Does your business need a marketing manager, or an entrepreneur with a flair for marketing? As an owner you’ll need to choose one or the other – because it’s unlikely you’ll find both in a single package.
That’s the advice of Ken Varejes, once a maverick co-founder of ComutaNet commuter advertising and for the past five years the head of Primedia Unlimited, which specialises in nurturing entrepreneurs who have clever marketing ideas. “Very few managers are entrepreneurs,” cautions Varejes. He says a manager is best suited to a business that’s already established and with appropriate systems in place, as this allows decisions to be made based on available information. But in a fledgling organisation requiring innovation to grow and succeed, a high-energy entrepreneur who flies by the seat of his pants and without regard for corporate structures is what’s required.
A stake in the business
He believes the entrepreneur should also have a stake in the business – the chance to be at risk and “lose skin in the game”, as he calls it. “It changes the mindset,” he explains. “Managers are often happy to settle for less, but entrepreneurs are always looking for ways to change the game.”
Where do you find such a person? Probably not among university-educated marketers, who tend to do well in corporate environments but lack the willingness to cut across corporate silos in an effort to understand and influence other aspects of the business. “You can’t place a job ad for this sort of person,” says Varejes. “Most people think they’re entrepreneurial, but they’re not.” He suggests the ideal candidate is someone who has started their own business and shown a willingness to risk their own money. Family background can also be an indicator, with many entrepreneurs learning the necessary skills at an early age from their parents. Passion is another yardstick. “I’m always into the passion. You can have a clever guy and a stupid guy; if the clever guy is dour and the stupid guy’s got passion – I’d rather take the stupid guy,” he explains.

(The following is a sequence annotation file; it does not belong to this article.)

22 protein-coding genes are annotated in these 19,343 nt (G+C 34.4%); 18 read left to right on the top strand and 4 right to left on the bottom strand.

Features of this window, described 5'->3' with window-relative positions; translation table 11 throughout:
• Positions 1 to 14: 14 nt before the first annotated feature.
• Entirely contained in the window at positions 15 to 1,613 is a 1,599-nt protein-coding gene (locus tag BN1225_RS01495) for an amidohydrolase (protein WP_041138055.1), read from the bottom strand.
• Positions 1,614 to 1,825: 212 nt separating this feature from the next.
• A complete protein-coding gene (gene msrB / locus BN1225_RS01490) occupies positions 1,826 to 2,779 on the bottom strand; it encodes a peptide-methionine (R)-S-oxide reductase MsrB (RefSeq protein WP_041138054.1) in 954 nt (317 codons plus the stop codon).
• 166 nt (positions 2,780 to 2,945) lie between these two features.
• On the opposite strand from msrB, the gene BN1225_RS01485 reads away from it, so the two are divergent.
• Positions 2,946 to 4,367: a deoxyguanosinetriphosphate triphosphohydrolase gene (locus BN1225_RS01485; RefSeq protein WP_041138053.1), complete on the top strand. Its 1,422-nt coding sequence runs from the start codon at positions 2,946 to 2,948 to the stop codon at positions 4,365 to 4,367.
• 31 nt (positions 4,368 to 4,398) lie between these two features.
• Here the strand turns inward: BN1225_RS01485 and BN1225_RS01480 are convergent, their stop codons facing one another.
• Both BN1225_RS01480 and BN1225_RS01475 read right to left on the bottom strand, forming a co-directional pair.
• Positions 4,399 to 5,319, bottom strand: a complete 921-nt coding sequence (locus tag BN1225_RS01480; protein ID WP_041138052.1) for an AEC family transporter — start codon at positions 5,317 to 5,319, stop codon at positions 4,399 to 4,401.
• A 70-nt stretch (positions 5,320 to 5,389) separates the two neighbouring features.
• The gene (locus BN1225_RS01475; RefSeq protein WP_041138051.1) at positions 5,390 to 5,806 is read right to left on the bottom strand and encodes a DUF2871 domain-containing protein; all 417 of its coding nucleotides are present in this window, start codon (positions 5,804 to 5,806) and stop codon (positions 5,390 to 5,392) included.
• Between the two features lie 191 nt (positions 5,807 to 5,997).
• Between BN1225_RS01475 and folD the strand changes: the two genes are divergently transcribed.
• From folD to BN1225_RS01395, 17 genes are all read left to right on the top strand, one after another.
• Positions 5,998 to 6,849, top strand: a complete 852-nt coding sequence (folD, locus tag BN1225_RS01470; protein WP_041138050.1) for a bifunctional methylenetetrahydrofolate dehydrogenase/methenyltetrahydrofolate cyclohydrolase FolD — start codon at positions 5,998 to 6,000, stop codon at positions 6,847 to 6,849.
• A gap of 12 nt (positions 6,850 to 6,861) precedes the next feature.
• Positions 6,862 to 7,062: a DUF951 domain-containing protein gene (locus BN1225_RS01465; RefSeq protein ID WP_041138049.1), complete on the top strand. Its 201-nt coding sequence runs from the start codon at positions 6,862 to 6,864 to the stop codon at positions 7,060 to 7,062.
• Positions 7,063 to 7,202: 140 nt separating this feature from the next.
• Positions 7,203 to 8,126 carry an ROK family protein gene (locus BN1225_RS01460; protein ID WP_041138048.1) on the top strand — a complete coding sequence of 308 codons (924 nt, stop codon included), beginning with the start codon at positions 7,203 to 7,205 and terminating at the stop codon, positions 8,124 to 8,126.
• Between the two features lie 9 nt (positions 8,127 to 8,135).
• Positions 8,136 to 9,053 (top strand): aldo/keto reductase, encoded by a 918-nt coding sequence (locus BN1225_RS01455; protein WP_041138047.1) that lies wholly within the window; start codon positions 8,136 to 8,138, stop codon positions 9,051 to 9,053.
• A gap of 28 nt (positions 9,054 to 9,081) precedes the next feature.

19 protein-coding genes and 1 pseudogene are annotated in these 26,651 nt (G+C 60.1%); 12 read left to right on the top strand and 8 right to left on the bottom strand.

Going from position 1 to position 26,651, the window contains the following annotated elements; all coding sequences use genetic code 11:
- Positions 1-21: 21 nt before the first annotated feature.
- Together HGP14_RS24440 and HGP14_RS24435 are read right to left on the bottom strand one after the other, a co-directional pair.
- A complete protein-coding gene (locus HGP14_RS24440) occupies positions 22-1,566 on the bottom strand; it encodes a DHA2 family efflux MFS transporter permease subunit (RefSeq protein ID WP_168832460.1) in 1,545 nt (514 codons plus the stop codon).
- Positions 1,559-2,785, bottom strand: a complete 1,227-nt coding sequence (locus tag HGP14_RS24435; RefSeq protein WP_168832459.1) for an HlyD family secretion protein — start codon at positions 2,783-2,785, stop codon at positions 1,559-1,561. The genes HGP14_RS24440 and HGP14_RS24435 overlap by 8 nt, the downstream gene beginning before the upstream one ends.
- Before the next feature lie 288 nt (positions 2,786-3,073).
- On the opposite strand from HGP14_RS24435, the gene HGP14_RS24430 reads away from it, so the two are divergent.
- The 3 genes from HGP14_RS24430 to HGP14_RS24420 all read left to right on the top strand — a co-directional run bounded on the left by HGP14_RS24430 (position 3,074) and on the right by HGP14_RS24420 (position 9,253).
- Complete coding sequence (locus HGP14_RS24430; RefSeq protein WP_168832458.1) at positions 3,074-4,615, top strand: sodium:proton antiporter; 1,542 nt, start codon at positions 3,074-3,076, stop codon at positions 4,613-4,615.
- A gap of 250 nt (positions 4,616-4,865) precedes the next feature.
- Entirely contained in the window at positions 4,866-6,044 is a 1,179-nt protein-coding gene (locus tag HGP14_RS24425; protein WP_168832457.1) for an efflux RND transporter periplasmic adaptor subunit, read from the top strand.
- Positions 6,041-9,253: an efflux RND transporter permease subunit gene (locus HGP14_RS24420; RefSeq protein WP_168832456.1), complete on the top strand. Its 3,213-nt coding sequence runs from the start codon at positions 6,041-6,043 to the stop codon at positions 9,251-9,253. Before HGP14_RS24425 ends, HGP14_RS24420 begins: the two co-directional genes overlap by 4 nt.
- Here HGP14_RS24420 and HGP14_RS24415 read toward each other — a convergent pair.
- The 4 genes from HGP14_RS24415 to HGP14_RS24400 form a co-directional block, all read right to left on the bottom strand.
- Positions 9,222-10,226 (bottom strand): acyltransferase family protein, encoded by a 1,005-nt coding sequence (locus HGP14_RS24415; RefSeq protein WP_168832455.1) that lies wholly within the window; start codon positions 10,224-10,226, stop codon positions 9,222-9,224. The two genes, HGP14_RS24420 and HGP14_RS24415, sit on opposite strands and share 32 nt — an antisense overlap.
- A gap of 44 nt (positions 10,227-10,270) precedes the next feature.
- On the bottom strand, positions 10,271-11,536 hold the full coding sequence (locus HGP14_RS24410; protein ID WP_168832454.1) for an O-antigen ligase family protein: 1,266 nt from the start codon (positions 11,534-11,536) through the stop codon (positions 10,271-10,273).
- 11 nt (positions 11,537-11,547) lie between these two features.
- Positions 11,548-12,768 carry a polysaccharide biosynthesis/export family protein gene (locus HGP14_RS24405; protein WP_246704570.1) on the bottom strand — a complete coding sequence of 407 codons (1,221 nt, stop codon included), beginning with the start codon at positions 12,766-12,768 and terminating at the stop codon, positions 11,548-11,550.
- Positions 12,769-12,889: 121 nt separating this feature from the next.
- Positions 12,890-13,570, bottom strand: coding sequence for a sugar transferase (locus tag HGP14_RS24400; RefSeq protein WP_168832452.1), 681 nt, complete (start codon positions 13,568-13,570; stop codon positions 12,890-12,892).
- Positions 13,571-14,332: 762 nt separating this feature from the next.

Seek people with passion
Passion played a crucial role in one of Primedia Unlimited’s most successful ventures to date – the establishment of its Primall Media mall advertising division, which has delivered a five-fold profit over five years. Varejes recalls meeting one of the young co-owners of the original business at a time when they were struggling to make an impact against a more established industry player. “I liked his passion; this guy loved malls,” he says. This attitude gave Varejes the confidence to use Primedia’s muscle to help secure advertising rights with some of the biggest mall owners in the country. The rest, as they say, is history.
Don’t stifle creativity
And how do you nurture an entrepreneur once you have one on board? Have a structure that’s loose enough to allow them to work across the business without being hindered too much.
As the owner or senior manager, it’s also important that you aren’t seen as “reigning supreme”. Entrepreneurs need to be convinced of courses of action and respect must be earned. Varejes concedes that corporate governance and good management practice can’t be ignored – but it must be implemented over time in order to avoid stifling creativity. “Bring it in too early and you destroy the entrepreneur and the business,” he says.
The difficulties inherent in nurturing a free-spirited approach are something Varejes understands from personal experience. As a founder of ComutaNet – the company which provides opportunities for marketers to reach millions of taxi, bus and train commuters – he was largely the master of his own destiny. “We made our own calls and made decisions quickly,” he recalls.
Find the right fit
But the business was eventually purchased by the Primedia group and Varejes then found himself in the staid corporate world. He was very much a square peg in a round hole – until the opportunity came along five years ago to create Primedia Unlimited.
Essentially, it starts up or acquires new businesses by partnering with entrepreneurs who have great ideas, but lack the financial muscle or infrastructure to realise their full potential.
“We have a structure that allows people to be maverick and to deliver innovation; that is critical.” He says when partnering with an entrepreneur it’s important that there’s a camaraderie. The parameters of the relationship must also be clear from the start. “It’s no good trying to set the boundaries after you’ve established a relationship – then it’s too late.”